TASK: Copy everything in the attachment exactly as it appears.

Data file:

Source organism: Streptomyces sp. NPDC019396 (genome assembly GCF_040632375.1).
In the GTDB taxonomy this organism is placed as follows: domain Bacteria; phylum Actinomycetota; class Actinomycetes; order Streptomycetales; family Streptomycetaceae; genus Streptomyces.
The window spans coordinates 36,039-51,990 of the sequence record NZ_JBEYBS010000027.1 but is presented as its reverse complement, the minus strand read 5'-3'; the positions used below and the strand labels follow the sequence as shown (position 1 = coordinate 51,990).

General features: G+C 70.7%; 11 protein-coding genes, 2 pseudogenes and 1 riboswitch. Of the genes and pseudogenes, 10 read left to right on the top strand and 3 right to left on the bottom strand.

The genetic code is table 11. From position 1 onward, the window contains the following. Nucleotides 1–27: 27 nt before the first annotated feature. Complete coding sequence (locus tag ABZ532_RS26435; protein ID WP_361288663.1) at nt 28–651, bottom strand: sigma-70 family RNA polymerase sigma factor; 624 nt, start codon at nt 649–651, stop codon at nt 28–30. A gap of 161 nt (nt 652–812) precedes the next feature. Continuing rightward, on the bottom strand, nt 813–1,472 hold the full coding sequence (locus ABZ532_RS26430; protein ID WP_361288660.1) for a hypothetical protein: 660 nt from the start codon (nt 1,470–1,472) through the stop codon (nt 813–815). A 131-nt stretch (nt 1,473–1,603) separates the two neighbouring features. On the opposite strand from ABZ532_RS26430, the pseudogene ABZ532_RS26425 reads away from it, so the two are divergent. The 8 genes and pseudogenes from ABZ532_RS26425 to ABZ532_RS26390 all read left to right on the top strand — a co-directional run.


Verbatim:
Source organism: Streptomyces sp. NPDC019396 (genome assembly GCF_040632375.1).
In the GTDB taxonomy this organism is placed as follows: domain Bacteria; phylum Actinomycetota; class Actinomycetes; order Streptomycetales; family Streptomycetaceae; genus Streptomyces.
The window spans coordinates 36,039-51,990 of the sequence record NZ_JBEYBS010000027.1 but is presented as its reverse complement, the minus strand read 5'-3'; the positions used below and the strand labels follow the sequence as shown (position 1 = coordinate 51,990).

General features: G+C 70.7%; 11 protein-coding genes, 2 pseudogenes and 1 riboswitch. Of the genes and pseudogenes, 10 read left to right on the top strand and 3 right to left on the bottom strand.

The genetic code is table 11. From position 1 onward, the window contains the following. Nucleotides 1–27: 27 nt before the first annotated feature. Complete coding sequence (locus tag ABZ532_RS26435; protein ID WP_361288663.1) at nt 28–651, bottom strand: sigma-70 family RNA polymerase sigma factor; 624 nt, start codon at nt 649–651, stop codon at nt 28–30. A gap of 161 nt (nt 652–812) precedes the next feature. Continuing rightward, on the bottom strand, nt 813–1,472 hold the full coding sequence (locus ABZ532_RS26430; protein ID WP_361288660.1) for a hypothetical protein: 660 nt from the start codon (nt 1,470–1,472) through the stop codon (nt 813–815). A 131-nt stretch (nt 1,473–1,603) separates the two neighbouring features. On the opposite strand from ABZ532_RS26430, the pseudogene ABZ532_RS26425 reads away from it, so the two are divergent. The 8 genes and pseudogenes from ABZ532_RS26425 to ABZ532_RS26390 all read left to right on the top strand — a co-directional run.